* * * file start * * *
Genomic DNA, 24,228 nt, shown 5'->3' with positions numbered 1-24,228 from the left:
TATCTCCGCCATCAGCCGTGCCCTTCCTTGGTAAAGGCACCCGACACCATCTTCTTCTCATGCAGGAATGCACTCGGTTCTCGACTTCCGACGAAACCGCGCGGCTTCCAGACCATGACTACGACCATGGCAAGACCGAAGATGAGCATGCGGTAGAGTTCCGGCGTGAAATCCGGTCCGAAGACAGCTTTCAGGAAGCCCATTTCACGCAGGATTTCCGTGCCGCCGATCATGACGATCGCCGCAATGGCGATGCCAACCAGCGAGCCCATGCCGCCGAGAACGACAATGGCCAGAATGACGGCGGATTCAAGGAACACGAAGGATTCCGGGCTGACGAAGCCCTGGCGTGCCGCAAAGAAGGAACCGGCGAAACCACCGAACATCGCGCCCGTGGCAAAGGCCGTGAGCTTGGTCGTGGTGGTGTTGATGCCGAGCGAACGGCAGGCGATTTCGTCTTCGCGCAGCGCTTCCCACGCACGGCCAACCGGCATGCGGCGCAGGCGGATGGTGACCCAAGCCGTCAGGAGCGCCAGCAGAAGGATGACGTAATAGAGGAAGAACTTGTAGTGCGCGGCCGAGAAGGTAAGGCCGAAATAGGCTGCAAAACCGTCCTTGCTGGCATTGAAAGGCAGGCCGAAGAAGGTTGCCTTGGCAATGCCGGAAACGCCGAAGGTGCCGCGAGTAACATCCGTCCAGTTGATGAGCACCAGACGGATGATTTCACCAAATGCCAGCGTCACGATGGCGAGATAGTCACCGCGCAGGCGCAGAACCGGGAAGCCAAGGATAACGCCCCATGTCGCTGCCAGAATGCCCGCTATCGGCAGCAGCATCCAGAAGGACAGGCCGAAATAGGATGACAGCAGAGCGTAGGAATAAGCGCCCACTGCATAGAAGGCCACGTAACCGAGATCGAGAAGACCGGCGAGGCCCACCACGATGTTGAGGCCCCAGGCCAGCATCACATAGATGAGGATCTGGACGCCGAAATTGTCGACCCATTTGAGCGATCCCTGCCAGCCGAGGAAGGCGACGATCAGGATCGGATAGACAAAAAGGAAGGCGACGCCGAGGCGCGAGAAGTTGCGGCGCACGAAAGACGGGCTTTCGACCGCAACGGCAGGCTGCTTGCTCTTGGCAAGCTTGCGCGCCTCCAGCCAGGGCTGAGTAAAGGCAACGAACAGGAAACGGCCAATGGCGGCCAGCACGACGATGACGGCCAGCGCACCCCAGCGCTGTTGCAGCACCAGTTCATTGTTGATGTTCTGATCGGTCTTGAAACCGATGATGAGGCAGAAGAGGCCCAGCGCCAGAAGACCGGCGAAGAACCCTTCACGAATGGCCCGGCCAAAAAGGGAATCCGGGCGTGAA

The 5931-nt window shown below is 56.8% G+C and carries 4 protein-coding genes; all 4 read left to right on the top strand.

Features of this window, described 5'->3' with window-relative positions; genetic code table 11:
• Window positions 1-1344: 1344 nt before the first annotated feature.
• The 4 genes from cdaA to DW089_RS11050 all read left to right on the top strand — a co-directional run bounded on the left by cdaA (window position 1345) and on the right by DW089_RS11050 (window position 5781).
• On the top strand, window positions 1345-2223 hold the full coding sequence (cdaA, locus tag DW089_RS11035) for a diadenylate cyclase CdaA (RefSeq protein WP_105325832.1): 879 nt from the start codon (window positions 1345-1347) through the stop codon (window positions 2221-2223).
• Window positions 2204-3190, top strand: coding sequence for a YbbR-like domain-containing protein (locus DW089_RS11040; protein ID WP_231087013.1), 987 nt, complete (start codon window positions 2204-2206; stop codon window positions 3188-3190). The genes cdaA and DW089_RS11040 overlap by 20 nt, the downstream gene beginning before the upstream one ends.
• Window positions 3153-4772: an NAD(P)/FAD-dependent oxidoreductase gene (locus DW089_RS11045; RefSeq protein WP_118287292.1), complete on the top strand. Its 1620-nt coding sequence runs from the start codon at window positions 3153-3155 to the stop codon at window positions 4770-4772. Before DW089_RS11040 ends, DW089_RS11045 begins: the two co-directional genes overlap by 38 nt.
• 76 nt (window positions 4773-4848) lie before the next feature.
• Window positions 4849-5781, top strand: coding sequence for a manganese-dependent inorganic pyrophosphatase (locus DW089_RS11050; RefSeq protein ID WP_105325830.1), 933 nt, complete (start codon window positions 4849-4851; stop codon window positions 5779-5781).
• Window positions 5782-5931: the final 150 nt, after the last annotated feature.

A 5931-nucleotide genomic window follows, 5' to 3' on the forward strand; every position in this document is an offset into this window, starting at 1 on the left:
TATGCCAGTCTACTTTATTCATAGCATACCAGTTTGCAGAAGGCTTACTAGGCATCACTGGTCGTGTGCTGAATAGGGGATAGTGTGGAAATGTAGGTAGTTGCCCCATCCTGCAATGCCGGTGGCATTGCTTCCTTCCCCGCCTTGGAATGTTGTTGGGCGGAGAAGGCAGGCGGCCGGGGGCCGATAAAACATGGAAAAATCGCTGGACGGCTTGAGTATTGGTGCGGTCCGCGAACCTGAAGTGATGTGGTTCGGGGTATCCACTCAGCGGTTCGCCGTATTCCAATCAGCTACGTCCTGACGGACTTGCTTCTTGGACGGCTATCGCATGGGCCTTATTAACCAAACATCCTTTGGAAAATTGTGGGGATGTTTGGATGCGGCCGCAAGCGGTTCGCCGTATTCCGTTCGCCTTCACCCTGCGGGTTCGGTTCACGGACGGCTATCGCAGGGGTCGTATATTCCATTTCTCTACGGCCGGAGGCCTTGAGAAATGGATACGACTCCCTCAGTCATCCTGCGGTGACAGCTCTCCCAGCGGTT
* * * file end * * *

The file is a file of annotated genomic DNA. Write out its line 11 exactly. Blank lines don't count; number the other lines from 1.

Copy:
• Window positions 4849-5781, top strand: coding sequence for a manganese-dependent inorganic pyrophosphatase (locus DW089_RS11050; RefSeq protein ID WP_105325830.1), 933 nt, complete (start codon window positions 4849-4851; stop codon window positions 5779-5781).